Clinical types of MSL37, 43

Type I, head and/or neck with extension down the back, or only on the back: In rare cases, MSL SAT can invade the lingual muscles of the tongue44, 45, or the vocal cords and compress the recurrent laryngeal nerve causing hoarseness46, or increase periorbital fat47. Tracheal or esophageal compression and the superior vena cava syndrome can be found in 15%–20% of patients48. The presence of a dorsocervical fat pad (buffalo hump) can be found both in MSL41, 49, 50 and HIV-associated lipodystrophy9, 10, 51, 52; it has been proposed that the fat in these two disorders arises from brown adipose tissue located in that area53.

Type II body: Includes the shoulder girdle, the upper arms, the thorax, the back, the abdomen and upper buttocks. In one case, fat grew around the testicles in the scrotum and was contiguous with MSL tissue in the perineum and the root of the penis54. Also rare is growth of the MSL fat on the hands55. Many individuals have a combination of Types II and III. While the MSL fat grows, normal fat and muscle can undergo wasting which can be confused with a partial lipodystrophy (Figure 3).

Type III, thigh (female type): Rarest type. MSL type III is clinically similar to and may be instead, the RAD, lipedema (see below). Women tend to have Type II and III MSL with widespread altered SAT41.

MSL inheritance

MSL is thought to be inherited through mitochondrial mutations in a few familial cases including multiple deletions of mitochondrial DNA, and the myoclonus epilepsy and ragged-red fibers (MERRF) tRNA(Lys) A>G(8344) mutation56, 57. Klopstock et al found mitochondrial mutations in only 2 of 12 patients studied50. Chalk et al found no mitochondrial pathology or mutations in four siblings with MSL with a pattern favoring autosomal recessive58. The phenotype of MSL may require a combined effect of alcohol (or other insult) and a currently unknown genetic mutation.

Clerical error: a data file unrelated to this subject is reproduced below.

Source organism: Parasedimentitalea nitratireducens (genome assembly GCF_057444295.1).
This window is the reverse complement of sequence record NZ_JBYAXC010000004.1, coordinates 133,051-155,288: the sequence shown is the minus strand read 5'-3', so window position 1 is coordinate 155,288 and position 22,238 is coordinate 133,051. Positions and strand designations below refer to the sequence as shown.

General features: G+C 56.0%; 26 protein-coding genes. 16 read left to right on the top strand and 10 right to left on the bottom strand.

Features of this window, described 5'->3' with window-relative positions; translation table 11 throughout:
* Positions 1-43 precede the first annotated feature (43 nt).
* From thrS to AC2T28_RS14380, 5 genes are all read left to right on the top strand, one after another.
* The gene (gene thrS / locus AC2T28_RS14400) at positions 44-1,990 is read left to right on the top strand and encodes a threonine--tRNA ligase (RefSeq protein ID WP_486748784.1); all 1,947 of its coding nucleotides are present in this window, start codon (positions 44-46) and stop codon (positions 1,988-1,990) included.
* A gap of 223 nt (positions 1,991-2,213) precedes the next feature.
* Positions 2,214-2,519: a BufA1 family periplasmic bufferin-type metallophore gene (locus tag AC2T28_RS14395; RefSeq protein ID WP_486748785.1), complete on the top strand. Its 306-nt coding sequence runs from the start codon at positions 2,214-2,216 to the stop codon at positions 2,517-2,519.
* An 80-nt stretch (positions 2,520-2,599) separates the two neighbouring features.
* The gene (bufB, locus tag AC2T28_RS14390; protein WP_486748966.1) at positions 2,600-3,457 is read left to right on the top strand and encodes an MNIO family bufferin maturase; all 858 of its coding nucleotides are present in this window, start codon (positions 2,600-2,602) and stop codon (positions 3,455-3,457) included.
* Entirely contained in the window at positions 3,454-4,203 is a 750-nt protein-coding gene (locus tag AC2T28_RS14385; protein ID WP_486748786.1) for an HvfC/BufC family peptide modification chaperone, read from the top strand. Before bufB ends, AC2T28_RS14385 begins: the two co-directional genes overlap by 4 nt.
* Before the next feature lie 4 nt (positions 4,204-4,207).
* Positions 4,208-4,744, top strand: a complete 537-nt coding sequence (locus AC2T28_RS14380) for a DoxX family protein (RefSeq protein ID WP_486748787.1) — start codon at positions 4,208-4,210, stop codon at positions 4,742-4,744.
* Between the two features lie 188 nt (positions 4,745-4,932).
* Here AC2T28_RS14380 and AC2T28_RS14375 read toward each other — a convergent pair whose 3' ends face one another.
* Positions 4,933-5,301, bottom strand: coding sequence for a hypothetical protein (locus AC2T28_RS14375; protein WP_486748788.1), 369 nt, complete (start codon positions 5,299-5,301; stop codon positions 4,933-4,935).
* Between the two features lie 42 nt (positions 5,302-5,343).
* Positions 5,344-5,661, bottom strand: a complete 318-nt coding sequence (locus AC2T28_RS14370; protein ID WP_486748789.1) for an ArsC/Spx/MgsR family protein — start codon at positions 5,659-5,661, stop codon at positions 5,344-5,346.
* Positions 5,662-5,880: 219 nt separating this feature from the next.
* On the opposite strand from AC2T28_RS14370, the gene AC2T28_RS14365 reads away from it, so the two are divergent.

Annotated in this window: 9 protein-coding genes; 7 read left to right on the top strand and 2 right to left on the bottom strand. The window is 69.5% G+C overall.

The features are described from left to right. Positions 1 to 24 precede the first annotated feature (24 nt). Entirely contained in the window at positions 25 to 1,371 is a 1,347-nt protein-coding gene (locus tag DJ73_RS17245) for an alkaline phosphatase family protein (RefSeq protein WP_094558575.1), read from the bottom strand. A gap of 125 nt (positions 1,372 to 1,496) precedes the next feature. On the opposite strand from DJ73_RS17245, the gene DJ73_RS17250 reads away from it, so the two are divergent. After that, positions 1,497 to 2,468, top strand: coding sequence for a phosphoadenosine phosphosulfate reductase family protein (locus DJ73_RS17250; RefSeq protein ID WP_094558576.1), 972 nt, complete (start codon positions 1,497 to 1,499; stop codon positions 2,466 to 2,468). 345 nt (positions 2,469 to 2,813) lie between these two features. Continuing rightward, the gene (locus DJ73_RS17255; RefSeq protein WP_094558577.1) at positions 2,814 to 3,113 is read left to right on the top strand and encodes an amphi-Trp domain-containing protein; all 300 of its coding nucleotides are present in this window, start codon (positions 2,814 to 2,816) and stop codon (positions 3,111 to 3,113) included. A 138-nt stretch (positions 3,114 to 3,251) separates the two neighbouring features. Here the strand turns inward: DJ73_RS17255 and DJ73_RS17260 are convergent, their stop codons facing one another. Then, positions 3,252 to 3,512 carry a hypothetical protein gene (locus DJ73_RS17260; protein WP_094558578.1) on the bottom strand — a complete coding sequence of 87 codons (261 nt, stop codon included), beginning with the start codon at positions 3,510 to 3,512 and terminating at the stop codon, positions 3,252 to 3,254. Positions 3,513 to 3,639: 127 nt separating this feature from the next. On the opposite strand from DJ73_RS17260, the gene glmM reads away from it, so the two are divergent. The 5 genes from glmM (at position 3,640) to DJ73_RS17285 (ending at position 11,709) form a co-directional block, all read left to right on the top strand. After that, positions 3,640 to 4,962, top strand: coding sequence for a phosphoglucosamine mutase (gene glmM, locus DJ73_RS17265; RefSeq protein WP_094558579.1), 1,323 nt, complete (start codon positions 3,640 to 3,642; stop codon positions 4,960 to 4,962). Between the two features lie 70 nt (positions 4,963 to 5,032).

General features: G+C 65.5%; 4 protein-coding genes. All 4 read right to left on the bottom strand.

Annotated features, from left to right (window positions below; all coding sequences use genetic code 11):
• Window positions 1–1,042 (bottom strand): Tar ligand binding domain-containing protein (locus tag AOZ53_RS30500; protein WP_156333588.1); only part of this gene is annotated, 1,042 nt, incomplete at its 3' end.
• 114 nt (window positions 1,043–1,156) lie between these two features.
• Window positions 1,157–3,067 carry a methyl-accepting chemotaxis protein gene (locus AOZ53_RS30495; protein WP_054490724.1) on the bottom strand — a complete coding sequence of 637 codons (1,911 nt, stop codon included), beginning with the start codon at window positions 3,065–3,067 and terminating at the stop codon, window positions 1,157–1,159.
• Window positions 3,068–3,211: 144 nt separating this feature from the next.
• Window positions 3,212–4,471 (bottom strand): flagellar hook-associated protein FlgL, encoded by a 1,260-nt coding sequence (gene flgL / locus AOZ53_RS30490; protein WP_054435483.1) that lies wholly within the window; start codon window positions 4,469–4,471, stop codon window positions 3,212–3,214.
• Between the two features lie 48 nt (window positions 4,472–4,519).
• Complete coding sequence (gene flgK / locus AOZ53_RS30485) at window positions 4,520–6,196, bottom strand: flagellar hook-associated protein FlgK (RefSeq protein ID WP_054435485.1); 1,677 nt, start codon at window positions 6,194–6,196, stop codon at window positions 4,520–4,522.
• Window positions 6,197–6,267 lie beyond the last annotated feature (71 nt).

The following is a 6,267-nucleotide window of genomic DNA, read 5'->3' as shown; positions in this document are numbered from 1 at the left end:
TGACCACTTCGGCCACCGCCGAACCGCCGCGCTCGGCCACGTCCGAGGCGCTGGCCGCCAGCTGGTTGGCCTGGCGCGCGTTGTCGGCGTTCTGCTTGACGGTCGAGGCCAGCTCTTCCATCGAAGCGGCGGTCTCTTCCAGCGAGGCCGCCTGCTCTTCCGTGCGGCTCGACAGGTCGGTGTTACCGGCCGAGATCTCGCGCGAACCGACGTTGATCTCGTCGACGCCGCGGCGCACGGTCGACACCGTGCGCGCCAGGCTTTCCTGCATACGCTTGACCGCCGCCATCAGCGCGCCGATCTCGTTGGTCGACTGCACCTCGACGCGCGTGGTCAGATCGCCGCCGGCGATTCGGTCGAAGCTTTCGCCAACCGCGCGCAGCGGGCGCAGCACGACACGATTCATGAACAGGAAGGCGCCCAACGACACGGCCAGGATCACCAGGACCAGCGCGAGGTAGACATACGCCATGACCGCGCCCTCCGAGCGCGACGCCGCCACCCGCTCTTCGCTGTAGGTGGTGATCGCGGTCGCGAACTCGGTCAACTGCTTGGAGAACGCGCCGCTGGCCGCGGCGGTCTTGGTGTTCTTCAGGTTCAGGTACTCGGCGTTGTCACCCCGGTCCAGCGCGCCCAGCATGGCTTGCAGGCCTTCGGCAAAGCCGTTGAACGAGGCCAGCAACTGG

Histology of MSL fat

Individual fat cells have been described as smaller than normal38, 49, 59 or normal sized38. MSL SAT is thought to be derived from brown adipose tissue (BAT) or as white adipose tissue (WAT) that transdifferentiates into BAT49, 60, 61. Ultrastructurally, brown adipocytes have numerous large mitochondria packed with cristae. Under light microscopy, brown adipocytes have cytoplasmic lipids arranged as numerous small droplets (multilocularity), while white adipocytes have cytoplasmic lipids arranged in a unique vacuole (unilocularity). In BAT, the metabolic reactions of mitochondria are uncoupled from ATP synthesis by uncoupling protein (UCP)-1 so that energy produced is released as heat62. Infants and even adolescents have a substantial amount of BAT, especially between the shoulder blades. BAT persists throughout adulthood in the perirenal, omental, mesenteric, pericardial, intercostal, axillary, cervical, and interscapular fat, embedded within WAT63, 64 with an approximated ratio of 1 brown adipocyte for every 200 white adipocytes65, 66.